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A Few Good Minutes: Reviewing Boban Marjanovic in ‘John Wick: Chapter 3—Parabellum’

Just like in the NBA, Boban used his size to his advantage in a library fight with Wick. But also like in the NBA, Boban’s effectiveness dwindled as time went on.

Summit Entertainment/Ringer illustration

Shooting a John Wick movie is apparently a good enough time that everyone in Hollywood—from Oscar winners Halle Berry and Anjelica Huston to the Chairman from Iron Chef—is down to come down to the set for a few days and throw a couple punches for the camera. The latest installment, though, features the biggest cameo in franchise history, if only in the literal sense: Philadelphia 76ers center Boban Marjanovic. The movie starts shortly before a $14 million bounty on John Wick’s head goes into effect, and Marjanovic, playing a contract killer named Ernest, hopes to cash in by killing Wick in the New York Public Library.

Boban acquits himself well; he seems quite at home in front of the camera for a guy in his first acting role, and fights with more skill and fluidity than other gigantic men who have been cast as ass-kickers just because of their size. (Andre the Giant in The Princess Bride and Hafþór Júlíus Björnsson in Game of Thrones, for example.) He moves well in the confined spaces of a library stack, and even controls the fight for the first few exchanges of blows.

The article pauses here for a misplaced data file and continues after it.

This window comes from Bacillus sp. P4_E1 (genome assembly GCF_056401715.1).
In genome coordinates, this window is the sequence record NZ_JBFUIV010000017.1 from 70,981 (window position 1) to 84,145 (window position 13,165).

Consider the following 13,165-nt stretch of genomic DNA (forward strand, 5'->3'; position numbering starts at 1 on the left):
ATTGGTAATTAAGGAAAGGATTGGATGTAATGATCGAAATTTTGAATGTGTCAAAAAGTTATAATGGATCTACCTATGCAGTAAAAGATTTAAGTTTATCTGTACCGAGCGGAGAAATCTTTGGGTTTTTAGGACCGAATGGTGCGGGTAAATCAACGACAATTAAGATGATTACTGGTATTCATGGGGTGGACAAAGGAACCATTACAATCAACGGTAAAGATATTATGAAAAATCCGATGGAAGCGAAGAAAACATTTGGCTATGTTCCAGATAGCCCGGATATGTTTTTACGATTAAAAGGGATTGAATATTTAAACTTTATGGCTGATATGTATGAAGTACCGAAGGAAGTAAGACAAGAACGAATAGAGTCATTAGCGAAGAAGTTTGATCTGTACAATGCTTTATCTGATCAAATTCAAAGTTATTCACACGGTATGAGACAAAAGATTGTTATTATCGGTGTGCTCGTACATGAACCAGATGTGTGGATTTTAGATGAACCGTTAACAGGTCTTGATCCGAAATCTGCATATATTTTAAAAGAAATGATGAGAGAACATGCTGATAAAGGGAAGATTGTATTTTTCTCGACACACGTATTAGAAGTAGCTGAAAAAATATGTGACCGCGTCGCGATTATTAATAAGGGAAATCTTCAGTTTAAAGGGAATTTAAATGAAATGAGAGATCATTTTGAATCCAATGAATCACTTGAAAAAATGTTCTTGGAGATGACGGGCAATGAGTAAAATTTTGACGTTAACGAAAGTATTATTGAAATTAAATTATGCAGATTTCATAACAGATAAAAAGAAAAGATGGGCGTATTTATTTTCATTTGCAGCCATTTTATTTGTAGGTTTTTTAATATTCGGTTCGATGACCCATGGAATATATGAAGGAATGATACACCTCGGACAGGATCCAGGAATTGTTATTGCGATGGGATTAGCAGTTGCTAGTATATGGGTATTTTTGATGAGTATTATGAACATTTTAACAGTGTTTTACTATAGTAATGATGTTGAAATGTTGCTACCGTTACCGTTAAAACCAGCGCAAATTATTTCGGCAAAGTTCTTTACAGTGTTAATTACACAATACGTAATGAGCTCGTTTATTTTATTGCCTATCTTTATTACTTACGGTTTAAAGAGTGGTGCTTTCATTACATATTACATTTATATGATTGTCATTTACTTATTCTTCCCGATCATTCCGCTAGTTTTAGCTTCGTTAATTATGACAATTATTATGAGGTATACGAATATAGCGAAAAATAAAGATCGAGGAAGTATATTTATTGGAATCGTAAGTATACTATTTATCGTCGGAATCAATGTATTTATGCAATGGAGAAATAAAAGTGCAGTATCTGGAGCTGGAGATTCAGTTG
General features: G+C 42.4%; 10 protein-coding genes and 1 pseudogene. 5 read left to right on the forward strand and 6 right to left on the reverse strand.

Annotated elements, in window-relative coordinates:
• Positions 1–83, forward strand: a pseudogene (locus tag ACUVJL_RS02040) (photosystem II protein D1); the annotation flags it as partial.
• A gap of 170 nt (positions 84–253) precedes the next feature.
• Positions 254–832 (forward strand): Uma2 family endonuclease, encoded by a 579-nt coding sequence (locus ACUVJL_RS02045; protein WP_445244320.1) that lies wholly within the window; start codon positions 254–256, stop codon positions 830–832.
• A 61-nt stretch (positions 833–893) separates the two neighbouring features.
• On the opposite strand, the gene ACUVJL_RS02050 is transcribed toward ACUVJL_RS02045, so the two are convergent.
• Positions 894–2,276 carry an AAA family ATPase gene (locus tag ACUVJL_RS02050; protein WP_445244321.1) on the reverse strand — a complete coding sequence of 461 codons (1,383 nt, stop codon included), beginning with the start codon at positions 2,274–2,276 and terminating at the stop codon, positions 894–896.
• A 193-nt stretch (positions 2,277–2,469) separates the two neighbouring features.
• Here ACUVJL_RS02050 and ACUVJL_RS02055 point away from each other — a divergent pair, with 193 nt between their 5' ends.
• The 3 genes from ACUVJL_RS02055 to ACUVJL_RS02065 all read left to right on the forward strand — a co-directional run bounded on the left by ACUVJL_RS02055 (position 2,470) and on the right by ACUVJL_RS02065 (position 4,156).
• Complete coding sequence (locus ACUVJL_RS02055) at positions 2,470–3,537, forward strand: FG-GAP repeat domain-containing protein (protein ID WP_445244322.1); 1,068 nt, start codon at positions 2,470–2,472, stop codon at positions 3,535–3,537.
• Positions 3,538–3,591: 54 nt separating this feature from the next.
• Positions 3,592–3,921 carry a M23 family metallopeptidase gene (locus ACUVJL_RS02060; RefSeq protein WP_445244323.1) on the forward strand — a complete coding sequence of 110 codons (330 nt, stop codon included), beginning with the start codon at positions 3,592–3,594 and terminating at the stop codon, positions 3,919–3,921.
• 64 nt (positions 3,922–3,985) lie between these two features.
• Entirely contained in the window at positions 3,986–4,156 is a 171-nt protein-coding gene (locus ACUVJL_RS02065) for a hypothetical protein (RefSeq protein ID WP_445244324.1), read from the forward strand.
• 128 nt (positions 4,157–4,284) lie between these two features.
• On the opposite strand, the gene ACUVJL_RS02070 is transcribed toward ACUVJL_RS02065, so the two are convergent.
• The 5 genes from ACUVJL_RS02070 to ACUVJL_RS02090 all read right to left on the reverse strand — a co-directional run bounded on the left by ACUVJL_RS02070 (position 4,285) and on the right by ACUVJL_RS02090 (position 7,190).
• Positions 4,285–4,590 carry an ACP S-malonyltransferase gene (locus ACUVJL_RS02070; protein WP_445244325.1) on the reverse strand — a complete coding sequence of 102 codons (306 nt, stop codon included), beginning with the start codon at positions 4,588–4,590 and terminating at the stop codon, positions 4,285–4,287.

In fact, Boban’s John Wick cameo is a pretty good encapsulation of his NBA game. He dominates because of his size and strength, and a 7-foot-3 man is even more imposing next to an actor than another basketball player. Boban’s Ernest can hold Keanu Reeves’s titular John Wick at bay thanks to his immense advantage in reach and his car-door-sized hands. He punches, he parries, he tosses; Boban the basketball player has the fifth-highest PER in NBA history, between George Mikan and Shaquille O’Neal. Boban the assassin is similarly effective.

But Boban has also averaged just 9.8 minutes per game over his career, because it’s hard to keep a body that big moving that quickly for that long. And in kind, when Ernest fails to kill Wick quickly, the smaller man takes over.

In the Sixers’ second-round loss to Toronto, Philadelphia coach Brett Brown played Boban an average of less than five minutes a game. In Game 4, Boban’s only appearance was to contest a Raptors out-of-bounds play in the last second of the first half, and in Game 7 he didn’t play at all. The reason is that he’s not quick enough to guard smaller players in the pick-and-roll, even when “smaller” means the 6-foot-10 Serge Ibaka or the 6-foot-9 Pascal Siakam. Even Marc Gasol, at 7-foot-1, gave Boban fits by drifting out to the 3-point line to space the floor. Brown simply couldn’t play Boban; in 27 minutes and 35 seconds of action against Toronto, the 30-year-old Serbian was a minus-44.

So if power forwards are quick enough to render Boban unplayable, imagine what a 6-foot-1 John Wick could do to him. Actually, we’ve seen what John Wick could do: break his neck with a book. A rough ending for Ernest, to be sure. Boban the actor, however, put in a solid, enjoyable performance in limited minutes. Just like Boban the basketball player.